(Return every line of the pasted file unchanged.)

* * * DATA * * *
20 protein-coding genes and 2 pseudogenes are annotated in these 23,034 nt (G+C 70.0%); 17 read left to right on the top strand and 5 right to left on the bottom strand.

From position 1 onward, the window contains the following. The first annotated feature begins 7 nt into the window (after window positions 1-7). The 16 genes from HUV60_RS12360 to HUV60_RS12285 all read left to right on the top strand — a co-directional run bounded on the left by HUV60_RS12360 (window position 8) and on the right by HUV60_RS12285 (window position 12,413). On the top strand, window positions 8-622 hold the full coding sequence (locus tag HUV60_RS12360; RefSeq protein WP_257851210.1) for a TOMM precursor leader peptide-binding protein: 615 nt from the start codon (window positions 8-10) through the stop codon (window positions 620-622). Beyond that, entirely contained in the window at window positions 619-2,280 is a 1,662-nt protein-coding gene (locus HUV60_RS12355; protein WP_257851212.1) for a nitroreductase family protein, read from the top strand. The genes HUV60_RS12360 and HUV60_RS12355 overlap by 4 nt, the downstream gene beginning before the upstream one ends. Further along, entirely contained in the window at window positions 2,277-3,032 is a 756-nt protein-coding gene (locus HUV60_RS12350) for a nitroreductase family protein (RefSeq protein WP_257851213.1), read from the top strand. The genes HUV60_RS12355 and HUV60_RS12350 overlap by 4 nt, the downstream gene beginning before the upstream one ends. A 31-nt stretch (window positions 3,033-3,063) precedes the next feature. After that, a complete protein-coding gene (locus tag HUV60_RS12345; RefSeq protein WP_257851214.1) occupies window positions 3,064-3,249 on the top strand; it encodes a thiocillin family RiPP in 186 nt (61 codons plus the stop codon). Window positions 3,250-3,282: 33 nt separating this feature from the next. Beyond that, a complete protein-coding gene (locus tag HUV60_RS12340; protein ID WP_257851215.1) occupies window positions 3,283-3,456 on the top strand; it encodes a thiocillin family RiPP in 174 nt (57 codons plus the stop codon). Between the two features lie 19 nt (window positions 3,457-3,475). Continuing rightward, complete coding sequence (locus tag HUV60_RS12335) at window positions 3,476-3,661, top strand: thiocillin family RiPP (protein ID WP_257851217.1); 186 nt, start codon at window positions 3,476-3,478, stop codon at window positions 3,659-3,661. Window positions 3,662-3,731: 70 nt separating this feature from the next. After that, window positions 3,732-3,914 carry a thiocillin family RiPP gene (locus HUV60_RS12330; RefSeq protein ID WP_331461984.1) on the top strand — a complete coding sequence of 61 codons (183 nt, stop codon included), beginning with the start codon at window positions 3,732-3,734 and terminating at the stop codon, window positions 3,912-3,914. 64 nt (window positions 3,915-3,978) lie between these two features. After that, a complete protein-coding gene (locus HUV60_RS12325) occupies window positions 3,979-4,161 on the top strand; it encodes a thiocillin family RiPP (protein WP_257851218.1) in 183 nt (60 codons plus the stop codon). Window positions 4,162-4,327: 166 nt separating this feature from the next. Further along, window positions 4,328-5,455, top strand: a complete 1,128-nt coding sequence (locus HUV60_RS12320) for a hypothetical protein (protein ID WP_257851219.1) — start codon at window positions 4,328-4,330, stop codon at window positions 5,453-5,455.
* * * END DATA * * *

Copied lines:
20 protein-coding genes and 2 pseudogenes are annotated in these 23,034 nt (G+C 70.0%); 17 read left to right on the top strand and 5 right to left on the bottom strand.

From position 1 onward, the window contains the following. The first annotated feature begins 7 nt into the window (after window positions 1-7). The 16 genes from HUV60_RS12360 to HUV60_RS12285 all read left to right on the top strand — a co-directional run bounded on the left by HUV60_RS12360 (window position 8) and on the right by HUV60_RS12285 (window position 12,413). On the top strand, window positions 8-622 hold the full coding sequence (locus tag HUV60_RS12360; RefSeq protein WP_257851210.1) for a TOMM precursor leader peptide-binding protein: 615 nt from the start codon (window positions 8-10) through the stop codon (window positions 620-622). Beyond that, entirely contained in the window at window positions 619-2,280 is a 1,662-nt protein-coding gene (locus HUV60_RS12355; protein WP_257851212.1) for a nitroreductase family protein, read from the top strand. The genes HUV60_RS12360 and HUV60_RS12355 overlap by 4 nt, the downstream gene beginning before the upstream one ends. Further along, entirely contained in the window at window positions 2,277-3,032 is a 756-nt protein-coding gene (locus HUV60_RS12350) for a nitroreductase family protein (RefSeq protein WP_257851213.1), read from the top strand. The genes HUV60_RS12355 and HUV60_RS12350 overlap by 4 nt, the downstream gene beginning before the upstream one ends. A 31-nt stretch (window positions 3,033-3,063) precedes the next feature. After that, a complete protein-coding gene (locus tag HUV60_RS12345; RefSeq protein WP_257851214.1) occupies window positions 3,064-3,249 on the top strand; it encodes a thiocillin family RiPP in 186 nt (61 codons plus the stop codon). Window positions 3,250-3,282: 33 nt separating this feature from the next. Beyond that, a complete protein-coding gene (locus tag HUV60_RS12340; protein ID WP_257851215.1) occupies window positions 3,283-3,456 on the top strand; it encodes a thiocillin family RiPP in 174 nt (57 codons plus the stop codon). Between the two features lie 19 nt (window positions 3,457-3,475). Continuing rightward, complete coding sequence (locus tag HUV60_RS12335) at window positions 3,476-3,661, top strand: thiocillin family RiPP (protein ID WP_257851217.1); 186 nt, start codon at window positions 3,476-3,478, stop codon at window positions 3,659-3,661. Window positions 3,662-3,731: 70 nt separating this feature from the next. After that, window positions 3,732-3,914 carry a thiocillin family RiPP gene (locus HUV60_RS12330; RefSeq protein ID WP_331461984.1) on the top strand — a complete coding sequence of 61 codons (183 nt, stop codon included), beginning with the start codon at window positions 3,732-3,734 and terminating at the stop codon, window positions 3,912-3,914. 64 nt (window positions 3,915-3,978) lie between these two features. After that, a complete protein-coding gene (locus HUV60_RS12325) occupies window positions 3,979-4,161 on the top strand; it encodes a thiocillin family RiPP (protein WP_257851218.1) in 183 nt (60 codons plus the stop codon). Window positions 4,162-4,327: 166 nt separating this feature from the next. Further along, window positions 4,328-5,455, top strand: a complete 1,128-nt coding sequence (locus HUV60_RS12320) for a hypothetical protein (protein ID WP_257851219.1) — start codon at window positions 4,328-4,330, stop codon at window positions 5,453-5,455.